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Local officials say preliminary education report leaves out ‘meaty’ issues

—  While many local school officials are pleased that the current state administration is looking at the education system, they feel many key issues were not tackled in a recent report.

Last week, Gov. Andrew Cuomo’s office released a preliminary report from the NY Education Reform Commission, a group of nationally recognized education, community and business leaders to make recommendations for future reforms in education.

“I think that the committee is well intended and they have done some pretty good work,” Elizabethtown-Lewis Superintendent Scott Osborne said. “The issue that I have so far is these are the same issues that are already very well known in the education community. Where is the discussion about unfunded mandates and equitable funding across the state’s differing communities?”

“Everything has to be on the table as we look at the future and the financial table down the road,” Willsboro Superintendent Stephen Broadwell said.

“They did not tackle any of the tough issues,” Westport Superintendent John Gallagher said. “The really difficult issues about funding education are not in there. When you are in an area where you do not get an assessed valuation on anything that could carry the weight of a budget, then it all goes onto the backs of the homeowners. The tax cap and state funding reductions put our towns at a tremendous disadvantage.”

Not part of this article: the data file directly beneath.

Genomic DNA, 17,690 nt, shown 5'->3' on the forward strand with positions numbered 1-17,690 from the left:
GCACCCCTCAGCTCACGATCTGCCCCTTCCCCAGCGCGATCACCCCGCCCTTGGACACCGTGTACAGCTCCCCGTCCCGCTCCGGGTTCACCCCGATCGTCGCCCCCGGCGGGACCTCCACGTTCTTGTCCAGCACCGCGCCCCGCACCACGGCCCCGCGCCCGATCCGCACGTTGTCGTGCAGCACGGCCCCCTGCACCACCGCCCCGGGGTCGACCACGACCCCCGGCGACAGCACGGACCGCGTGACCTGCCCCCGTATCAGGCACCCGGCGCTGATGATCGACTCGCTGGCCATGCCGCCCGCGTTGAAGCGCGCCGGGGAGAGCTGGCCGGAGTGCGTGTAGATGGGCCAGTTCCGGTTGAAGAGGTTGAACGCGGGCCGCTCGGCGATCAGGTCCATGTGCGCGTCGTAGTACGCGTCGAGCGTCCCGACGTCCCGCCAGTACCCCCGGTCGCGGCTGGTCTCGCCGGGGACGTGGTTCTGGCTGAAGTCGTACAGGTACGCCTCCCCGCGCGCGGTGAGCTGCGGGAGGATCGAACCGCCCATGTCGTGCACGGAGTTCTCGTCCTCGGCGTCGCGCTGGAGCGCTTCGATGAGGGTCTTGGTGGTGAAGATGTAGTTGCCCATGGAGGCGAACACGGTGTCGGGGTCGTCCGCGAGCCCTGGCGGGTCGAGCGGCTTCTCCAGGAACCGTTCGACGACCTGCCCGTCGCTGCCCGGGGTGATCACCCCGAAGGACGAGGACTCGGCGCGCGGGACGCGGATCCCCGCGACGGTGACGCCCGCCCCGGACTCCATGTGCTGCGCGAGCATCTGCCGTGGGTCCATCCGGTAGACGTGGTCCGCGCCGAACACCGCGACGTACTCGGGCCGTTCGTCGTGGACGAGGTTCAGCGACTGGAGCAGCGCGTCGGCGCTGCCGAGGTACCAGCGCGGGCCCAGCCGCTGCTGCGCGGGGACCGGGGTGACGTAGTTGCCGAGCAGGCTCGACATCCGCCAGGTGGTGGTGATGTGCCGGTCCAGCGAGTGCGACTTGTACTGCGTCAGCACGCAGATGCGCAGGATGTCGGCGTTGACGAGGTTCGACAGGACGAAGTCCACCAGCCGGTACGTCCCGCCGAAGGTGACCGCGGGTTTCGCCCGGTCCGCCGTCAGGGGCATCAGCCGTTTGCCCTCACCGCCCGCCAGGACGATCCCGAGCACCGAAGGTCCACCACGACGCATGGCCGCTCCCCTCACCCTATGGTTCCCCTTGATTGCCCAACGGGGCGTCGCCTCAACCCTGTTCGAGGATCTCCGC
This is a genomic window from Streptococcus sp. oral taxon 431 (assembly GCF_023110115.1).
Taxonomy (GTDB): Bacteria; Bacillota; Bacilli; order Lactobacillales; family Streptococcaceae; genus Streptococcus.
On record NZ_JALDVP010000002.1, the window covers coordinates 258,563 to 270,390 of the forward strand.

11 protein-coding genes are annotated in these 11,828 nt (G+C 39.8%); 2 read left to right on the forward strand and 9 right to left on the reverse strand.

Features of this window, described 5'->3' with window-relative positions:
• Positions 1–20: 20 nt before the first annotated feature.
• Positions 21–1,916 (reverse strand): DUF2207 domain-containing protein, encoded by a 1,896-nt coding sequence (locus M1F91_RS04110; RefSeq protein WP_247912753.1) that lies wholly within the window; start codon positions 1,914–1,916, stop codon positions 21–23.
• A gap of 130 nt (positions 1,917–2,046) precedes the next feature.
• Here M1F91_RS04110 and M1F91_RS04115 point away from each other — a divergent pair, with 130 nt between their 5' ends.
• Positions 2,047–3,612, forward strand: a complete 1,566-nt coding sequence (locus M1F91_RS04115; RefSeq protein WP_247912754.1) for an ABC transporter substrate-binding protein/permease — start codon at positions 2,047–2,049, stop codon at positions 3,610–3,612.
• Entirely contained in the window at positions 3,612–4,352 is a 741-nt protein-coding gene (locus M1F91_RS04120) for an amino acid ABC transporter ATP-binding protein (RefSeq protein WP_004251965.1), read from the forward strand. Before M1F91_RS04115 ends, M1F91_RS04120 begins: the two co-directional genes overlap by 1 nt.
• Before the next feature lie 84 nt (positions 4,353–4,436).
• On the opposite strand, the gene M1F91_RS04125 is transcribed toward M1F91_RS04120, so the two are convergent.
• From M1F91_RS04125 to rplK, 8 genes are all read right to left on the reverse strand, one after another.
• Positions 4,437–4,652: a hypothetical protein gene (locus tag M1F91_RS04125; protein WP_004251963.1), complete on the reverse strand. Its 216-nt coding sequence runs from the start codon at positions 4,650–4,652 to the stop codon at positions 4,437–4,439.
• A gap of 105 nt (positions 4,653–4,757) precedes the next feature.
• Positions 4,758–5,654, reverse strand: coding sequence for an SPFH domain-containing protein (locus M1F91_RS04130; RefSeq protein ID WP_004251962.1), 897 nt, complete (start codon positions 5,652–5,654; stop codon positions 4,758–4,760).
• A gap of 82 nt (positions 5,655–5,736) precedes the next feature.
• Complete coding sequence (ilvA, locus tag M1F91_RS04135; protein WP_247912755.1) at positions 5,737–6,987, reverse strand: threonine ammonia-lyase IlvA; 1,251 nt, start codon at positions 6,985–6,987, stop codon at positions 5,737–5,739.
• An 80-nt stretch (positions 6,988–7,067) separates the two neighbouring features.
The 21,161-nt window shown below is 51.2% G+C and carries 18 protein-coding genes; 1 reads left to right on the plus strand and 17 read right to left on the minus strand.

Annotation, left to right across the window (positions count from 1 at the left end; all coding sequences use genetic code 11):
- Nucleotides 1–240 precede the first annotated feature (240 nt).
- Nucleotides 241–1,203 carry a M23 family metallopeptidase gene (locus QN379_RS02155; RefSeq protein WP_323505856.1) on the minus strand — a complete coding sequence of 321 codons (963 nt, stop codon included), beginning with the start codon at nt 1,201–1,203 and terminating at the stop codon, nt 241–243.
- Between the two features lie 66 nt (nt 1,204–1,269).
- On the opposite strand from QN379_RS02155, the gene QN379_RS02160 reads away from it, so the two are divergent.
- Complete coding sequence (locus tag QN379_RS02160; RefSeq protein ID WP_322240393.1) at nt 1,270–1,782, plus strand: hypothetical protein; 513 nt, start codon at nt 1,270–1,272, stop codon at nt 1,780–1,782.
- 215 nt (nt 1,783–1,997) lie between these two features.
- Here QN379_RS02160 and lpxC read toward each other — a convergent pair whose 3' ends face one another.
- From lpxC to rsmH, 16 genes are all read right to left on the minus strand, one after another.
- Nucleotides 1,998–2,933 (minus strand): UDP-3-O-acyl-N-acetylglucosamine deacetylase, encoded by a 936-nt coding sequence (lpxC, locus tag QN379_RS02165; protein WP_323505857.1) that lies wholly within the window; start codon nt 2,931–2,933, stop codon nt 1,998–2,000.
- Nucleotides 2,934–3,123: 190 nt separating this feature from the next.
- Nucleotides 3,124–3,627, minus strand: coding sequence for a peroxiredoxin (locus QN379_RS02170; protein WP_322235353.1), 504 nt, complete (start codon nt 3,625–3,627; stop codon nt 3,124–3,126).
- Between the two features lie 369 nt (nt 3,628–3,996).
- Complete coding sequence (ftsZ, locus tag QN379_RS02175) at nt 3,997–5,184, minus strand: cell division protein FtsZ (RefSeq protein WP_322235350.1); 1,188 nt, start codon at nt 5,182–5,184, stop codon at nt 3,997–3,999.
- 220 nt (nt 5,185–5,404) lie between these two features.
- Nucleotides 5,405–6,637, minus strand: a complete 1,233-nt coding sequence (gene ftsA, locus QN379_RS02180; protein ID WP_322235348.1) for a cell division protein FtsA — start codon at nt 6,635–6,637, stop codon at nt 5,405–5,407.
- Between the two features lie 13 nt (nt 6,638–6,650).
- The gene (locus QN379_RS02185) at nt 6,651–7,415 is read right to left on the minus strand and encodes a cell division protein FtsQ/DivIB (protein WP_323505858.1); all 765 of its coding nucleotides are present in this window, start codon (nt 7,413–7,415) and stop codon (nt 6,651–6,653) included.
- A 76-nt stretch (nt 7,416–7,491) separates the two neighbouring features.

Osborne said that he was pleased to see the report praise teachers and administrators for the jobs that they are doing.

“I think that we have been a political football for the past couple of years,” Osborne said. “It is encouraging to see the educators and administrators recognized by the commission for the work they do.”

Gallagher agreed.

“It’s nice that they would compliment teachers and districts for doing the best that they can,” he said.

One of the main components of the report was to “pursue efficiencies such as district consolidation, high school regionalization and shared services to increase student access to educational opportunities.”

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